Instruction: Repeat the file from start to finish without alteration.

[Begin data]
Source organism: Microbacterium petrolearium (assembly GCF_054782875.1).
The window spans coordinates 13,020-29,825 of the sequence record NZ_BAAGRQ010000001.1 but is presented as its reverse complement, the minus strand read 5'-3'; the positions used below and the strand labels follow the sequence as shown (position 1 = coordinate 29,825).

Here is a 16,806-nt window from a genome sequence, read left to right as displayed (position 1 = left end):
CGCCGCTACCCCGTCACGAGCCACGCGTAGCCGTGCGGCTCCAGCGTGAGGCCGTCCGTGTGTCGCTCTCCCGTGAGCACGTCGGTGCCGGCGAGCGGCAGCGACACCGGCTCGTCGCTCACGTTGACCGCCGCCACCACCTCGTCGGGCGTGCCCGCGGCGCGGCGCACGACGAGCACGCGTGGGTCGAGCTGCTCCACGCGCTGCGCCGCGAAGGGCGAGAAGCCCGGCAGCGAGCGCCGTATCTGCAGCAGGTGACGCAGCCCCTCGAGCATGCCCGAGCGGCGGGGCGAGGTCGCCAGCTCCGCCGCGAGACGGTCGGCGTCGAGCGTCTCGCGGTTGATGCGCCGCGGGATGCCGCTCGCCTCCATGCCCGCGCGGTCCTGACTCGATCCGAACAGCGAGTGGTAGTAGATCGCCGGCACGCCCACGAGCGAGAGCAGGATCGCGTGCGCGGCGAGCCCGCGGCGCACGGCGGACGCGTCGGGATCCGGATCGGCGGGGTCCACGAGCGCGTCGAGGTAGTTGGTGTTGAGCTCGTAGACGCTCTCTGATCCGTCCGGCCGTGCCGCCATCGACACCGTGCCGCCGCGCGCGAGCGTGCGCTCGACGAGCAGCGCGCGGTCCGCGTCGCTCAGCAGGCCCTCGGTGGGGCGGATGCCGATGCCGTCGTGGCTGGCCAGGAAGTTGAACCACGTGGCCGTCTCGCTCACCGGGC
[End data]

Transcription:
Source organism: Microbacterium petrolearium (assembly GCF_054782875.1).
The window spans coordinates 13,020-29,825 of the sequence record NZ_BAAGRQ010000001.1 but is presented as its reverse complement, the minus strand read 5'-3'; the positions used below and the strand labels follow the sequence as shown (position 1 = coordinate 29,825).

Here is a 16,806-nt window from a genome sequence, read left to right as displayed (position 1 = left end):
CGCCGCTACCCCGTCACGAGCCACGCGTAGCCGTGCGGCTCCAGCGTGAGGCCGTCCGTGTGTCGCTCTCCCGTGAGCACGTCGGTGCCGGCGAGCGGCAGCGACACCGGCTCGTCGCTCACGTTGACCGCCGCCACCACCTCGTCGGGCGTGCCCGCGGCGCGGCGCACGACGAGCACGCGTGGGTCGAGCTGCTCCACGCGCTGCGCCGCGAAGGGCGAGAAGCCCGGCAGCGAGCGCCGTATCTGCAGCAGGTGACGCAGCCCCTCGAGCATGCCCGAGCGGCGGGGCGAGGTCGCCAGCTCCGCCGCGAGACGGTCGGCGTCGAGCGTCTCGCGGTTGATGCGCCGCGGGATGCCGCTCGCCTCCATGCCCGCGCGGTCCTGACTCGATCCGAACAGCGAGTGGTAGTAGATCGCCGGCACGCCCACGAGCGAGAGCAGGATCGCGTGCGCGGCGAGCCCGCGGCGCACGGCGGACGCGTCGGGATCCGGATCGGCGGGGTCCACGAGCGCGTCGAGGTAGTTGGTGTTGAGCTCGTAGACGCTCTCTGATCCGTCCGGCCGTGCCGCCATCGACACCGTGCCGCCGCGCGCGAGCGTGCGCTCGACGAGCAGCGCGCGGTCCGCGTCGCTCAGCAGGCCCTCGGTGGGGCGGATGCCGATGCCGTCGTGGCTGGCCAGGAAGTTGAACCACGTGGCCGTCTCGCTCACCGGGC